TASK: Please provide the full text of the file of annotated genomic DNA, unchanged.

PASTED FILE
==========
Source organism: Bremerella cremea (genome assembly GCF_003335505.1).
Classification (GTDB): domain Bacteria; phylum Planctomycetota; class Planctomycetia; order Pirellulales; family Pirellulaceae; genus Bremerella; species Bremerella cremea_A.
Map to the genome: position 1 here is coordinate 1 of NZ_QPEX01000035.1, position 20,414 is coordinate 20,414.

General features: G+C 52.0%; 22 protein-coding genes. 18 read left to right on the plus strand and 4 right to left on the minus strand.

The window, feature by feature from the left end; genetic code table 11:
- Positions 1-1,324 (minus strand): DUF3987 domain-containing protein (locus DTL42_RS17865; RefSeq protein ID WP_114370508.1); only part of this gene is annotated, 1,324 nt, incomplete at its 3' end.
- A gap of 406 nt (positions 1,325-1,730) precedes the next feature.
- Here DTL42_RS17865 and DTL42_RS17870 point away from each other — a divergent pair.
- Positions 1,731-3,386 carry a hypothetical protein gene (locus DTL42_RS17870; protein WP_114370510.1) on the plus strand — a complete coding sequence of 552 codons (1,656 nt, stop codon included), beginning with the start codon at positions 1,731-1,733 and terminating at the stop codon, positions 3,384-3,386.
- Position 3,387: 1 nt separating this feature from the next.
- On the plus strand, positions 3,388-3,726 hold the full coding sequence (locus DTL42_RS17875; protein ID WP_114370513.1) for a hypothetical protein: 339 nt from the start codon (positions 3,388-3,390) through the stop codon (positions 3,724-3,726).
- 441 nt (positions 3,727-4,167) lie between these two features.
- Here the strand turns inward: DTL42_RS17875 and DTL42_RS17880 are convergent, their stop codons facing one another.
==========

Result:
Source organism: Bremerella cremea (genome assembly GCF_003335505.1).
Classification (GTDB): domain Bacteria; phylum Planctomycetota; class Planctomycetia; order Pirellulales; family Pirellulaceae; genus Bremerella; species Bremerella cremea_A.
Map to the genome: position 1 here is coordinate 1 of NZ_QPEX01000035.1, position 20,414 is coordinate 20,414.

General features: G+C 52.0%; 22 protein-coding genes. 18 read left to right on the plus strand and 4 right to left on the minus strand.

The window, feature by feature from the left end; genetic code table 11:
- Positions 1-1,324 (minus strand): DUF3987 domain-containing protein (locus DTL42_RS17865; RefSeq protein ID WP_114370508.1); only part of this gene is annotated, 1,324 nt, incomplete at its 3' end.
- A gap of 406 nt (positions 1,325-1,730) precedes the next feature.
- Here DTL42_RS17865 and DTL42_RS17870 point away from each other — a divergent pair.
- Positions 1,731-3,386 carry a hypothetical protein gene (locus DTL42_RS17870; protein WP_114370510.1) on the plus strand — a complete coding sequence of 552 codons (1,656 nt, stop codon included), beginning with the start codon at positions 1,731-1,733 and terminating at the stop codon, positions 3,384-3,386.
- Position 3,387: 1 nt separating this feature from the next.
- On the plus strand, positions 3,388-3,726 hold the full coding sequence (locus DTL42_RS17875; protein ID WP_114370513.1) for a hypothetical protein: 339 nt from the start codon (positions 3,388-3,390) through the stop codon (positions 3,724-3,726).
- 441 nt (positions 3,727-4,167) lie between these two features.
- Here the strand turns inward: DTL42_RS17875 and DTL42_RS17880 are convergent, their stop codons facing one another.